Shake Your Money Maker - Rolling Stone
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Shake Your Money Maker

Blame it on the Stones. That pack of aging rogues may or may not fit the bill for the Greatest Rock & Roll Band in the World circa 1990, but the group’s influence remains surprisingly vital — or haven’t you heard Aerosmith strut its stuff lately? Well, here’s another set of hopped-up white boys, four young bands trying to get over by mixing highly amped variations on the Chess Records catalog with a rasping, exaggerated take on soul music’s man-and-a-half braggadocio. And guess what? This tried-and-true approach can still produce righteous, cobweb-clearing boogie as well as occasional bursts of bleary-eyed insight. If these four debut albums are any indication, the blooze — like its illegitimate parent, the blues — will endure.

A cynic might dismiss Atlanta’s Black Crowes or the London Quireboys as third-hand rip-offs, imitations of imitations. To some degree, both groups do recall the Faces, a band that was both reviled and revered as an ersatz Rolling Stones in its mid-Seventies heyday. In the video for “Jealous Again,” the Crowes’ lead singer, Chris Robinson, even cops a few patented Rod Stewart moves.

Listening to the song, however, is too immediate an experience to qualify as nostalgia. Robinson slurs the vocal hook with an artful, expressive drawl, and the guitarists flay their fingers raw. The Black Crowes aren’t merely trying to “reinvent” the Faces’ ginsoaked rock; instead, they manage to reinvest it with innocent fervor and a swaggering grace. Steel Wheels is a good album and all, but this is how the Stones might sound today if Keith had spent his salad days banging steroids instead of smack.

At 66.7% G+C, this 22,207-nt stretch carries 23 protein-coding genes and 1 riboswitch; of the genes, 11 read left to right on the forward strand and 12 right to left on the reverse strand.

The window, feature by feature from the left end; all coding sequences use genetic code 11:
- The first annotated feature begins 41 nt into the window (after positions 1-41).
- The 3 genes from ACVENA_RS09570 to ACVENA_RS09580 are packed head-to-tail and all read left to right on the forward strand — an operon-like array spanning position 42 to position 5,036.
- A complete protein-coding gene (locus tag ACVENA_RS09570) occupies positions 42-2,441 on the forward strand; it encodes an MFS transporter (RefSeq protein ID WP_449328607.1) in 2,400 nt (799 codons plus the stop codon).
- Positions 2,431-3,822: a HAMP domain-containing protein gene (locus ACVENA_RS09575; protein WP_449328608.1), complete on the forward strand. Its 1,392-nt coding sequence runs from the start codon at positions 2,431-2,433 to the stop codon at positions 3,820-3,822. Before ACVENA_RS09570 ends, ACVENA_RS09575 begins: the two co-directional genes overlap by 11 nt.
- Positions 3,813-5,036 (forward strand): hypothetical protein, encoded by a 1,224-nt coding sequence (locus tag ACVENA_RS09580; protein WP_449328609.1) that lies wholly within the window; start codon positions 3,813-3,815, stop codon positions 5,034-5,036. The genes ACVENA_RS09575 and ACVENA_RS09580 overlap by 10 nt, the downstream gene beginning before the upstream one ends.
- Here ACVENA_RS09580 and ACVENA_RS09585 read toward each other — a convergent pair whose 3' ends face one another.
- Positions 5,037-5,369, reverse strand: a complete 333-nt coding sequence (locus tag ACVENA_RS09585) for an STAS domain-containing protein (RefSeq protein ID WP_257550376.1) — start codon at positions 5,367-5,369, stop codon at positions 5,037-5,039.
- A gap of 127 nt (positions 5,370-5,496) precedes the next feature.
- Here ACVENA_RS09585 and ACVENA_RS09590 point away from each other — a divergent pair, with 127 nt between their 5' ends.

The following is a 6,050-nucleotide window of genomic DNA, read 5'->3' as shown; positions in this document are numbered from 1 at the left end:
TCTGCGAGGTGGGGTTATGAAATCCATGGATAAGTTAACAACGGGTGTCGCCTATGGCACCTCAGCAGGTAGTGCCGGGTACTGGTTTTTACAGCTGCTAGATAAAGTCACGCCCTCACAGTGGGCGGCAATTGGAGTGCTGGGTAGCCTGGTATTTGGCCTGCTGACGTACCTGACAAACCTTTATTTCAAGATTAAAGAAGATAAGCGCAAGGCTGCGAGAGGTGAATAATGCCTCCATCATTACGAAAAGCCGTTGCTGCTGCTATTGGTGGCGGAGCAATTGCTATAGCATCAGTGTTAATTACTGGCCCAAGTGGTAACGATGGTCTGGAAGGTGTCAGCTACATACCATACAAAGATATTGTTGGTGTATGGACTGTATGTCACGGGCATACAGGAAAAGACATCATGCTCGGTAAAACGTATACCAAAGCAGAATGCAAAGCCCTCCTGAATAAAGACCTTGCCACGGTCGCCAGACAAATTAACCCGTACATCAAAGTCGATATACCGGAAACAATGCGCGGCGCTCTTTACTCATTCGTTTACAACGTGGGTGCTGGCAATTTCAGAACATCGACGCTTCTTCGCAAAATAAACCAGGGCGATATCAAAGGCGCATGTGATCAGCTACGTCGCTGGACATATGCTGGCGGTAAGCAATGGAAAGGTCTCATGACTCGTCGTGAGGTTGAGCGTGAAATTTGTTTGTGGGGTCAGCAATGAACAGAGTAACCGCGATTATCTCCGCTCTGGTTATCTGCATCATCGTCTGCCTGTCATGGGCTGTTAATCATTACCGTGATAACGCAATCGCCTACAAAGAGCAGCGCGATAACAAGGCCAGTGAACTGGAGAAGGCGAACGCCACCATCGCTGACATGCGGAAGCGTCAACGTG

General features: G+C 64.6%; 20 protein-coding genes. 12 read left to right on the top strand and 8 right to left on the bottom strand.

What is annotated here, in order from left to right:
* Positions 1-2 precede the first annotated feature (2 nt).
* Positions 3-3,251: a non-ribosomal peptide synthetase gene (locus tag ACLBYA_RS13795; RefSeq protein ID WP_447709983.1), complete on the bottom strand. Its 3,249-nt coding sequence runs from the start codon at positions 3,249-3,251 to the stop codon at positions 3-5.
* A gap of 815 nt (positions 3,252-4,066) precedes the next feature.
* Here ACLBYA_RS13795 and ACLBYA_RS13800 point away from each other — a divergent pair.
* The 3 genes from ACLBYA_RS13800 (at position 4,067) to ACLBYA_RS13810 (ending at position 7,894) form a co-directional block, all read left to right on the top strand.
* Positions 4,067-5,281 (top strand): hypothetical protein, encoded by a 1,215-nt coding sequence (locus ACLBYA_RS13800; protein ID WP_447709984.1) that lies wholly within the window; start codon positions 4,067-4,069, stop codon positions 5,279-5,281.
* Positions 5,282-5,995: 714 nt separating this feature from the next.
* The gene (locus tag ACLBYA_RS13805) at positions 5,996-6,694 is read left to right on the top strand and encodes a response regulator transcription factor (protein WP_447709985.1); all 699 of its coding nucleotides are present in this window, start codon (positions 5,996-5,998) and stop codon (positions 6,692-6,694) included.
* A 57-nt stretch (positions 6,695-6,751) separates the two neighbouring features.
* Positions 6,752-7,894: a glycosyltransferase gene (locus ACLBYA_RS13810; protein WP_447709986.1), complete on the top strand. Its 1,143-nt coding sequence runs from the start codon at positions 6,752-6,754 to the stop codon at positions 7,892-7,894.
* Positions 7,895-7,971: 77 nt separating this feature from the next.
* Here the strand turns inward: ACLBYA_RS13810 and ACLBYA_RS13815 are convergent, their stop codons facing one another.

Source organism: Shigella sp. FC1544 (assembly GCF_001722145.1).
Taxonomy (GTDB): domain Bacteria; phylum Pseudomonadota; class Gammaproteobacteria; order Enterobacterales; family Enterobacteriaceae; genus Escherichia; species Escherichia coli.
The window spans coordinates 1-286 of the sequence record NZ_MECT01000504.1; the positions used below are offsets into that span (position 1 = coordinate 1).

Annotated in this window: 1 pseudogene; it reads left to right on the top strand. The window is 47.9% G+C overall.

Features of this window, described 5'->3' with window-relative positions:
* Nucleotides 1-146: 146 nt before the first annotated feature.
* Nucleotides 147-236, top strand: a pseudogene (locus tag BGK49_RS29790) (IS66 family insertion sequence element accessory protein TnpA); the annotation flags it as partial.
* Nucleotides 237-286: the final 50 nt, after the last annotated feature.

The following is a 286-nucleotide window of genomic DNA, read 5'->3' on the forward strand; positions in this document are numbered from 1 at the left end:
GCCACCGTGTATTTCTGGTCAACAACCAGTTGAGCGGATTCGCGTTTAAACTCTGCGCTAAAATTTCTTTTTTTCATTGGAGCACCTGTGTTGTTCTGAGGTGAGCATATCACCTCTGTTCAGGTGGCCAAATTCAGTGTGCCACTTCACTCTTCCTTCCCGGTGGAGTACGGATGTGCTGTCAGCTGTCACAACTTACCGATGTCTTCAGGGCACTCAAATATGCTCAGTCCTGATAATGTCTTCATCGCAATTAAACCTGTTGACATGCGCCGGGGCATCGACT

Shake Your Money Maker is the kind of streamlined, supertight groove album that bar-band dreams are made of. On “Could I’ve Been So Blind,” the Crowes achieve a howling, brutal eloquence: The band imitates a five-piece rhythm section, pounding like a jackhammer behind the pointed disbelief of the vocals. Their version of Otis Redding’s “Hard to Handle” is a smoking, horny surge of roots substantiation, urged along by former Allman bro Chuck Leavell’s dirty, delicious piano.

“She Talks to Angels” is Money Maker‘s requisite acoustic-based centerpiece — only it turns out to be a devastating account of drug addiction. “Stare It Cold” concludes the album with the same stirring Ron Wood-derived power chords that open it, and the miniraveup near the end gives a nice indication of the Crowes’ live chops. Once you get past surface similarities, Shake Your Money Maker delivers a kick all its own.

Unfortunately, repeated exposure to A Bit of What You Fancy has quite the opposite effect. The London Quireboys are little more than a cover band draped in major-label glad rags. “Sweet Mary Ann,” “Misled,” “Roses & Rings” and “Take Me Home” are all blatant Faces rewrites; each tune begins with a tossed-off intro before the Quireboys lurch into a distorted country-blues vamp, and lead singer Spike earns his moniker with some, ummm, piercing Stewart appropriations.

“Sex Party” is stupid and irresistible — like a beery chorale at a party out of bounds, you can enjoy it because nobody’s gonna remember anyway — but “Whippin’ Boy” is merely stupid. In this misbegotten ballad, a white English rock singer tries to depict the antebellum American South from a slave’s point of view. Even at their most tasteless, Mick and Rod never made such a blatant attempt to pass themselves off as black men.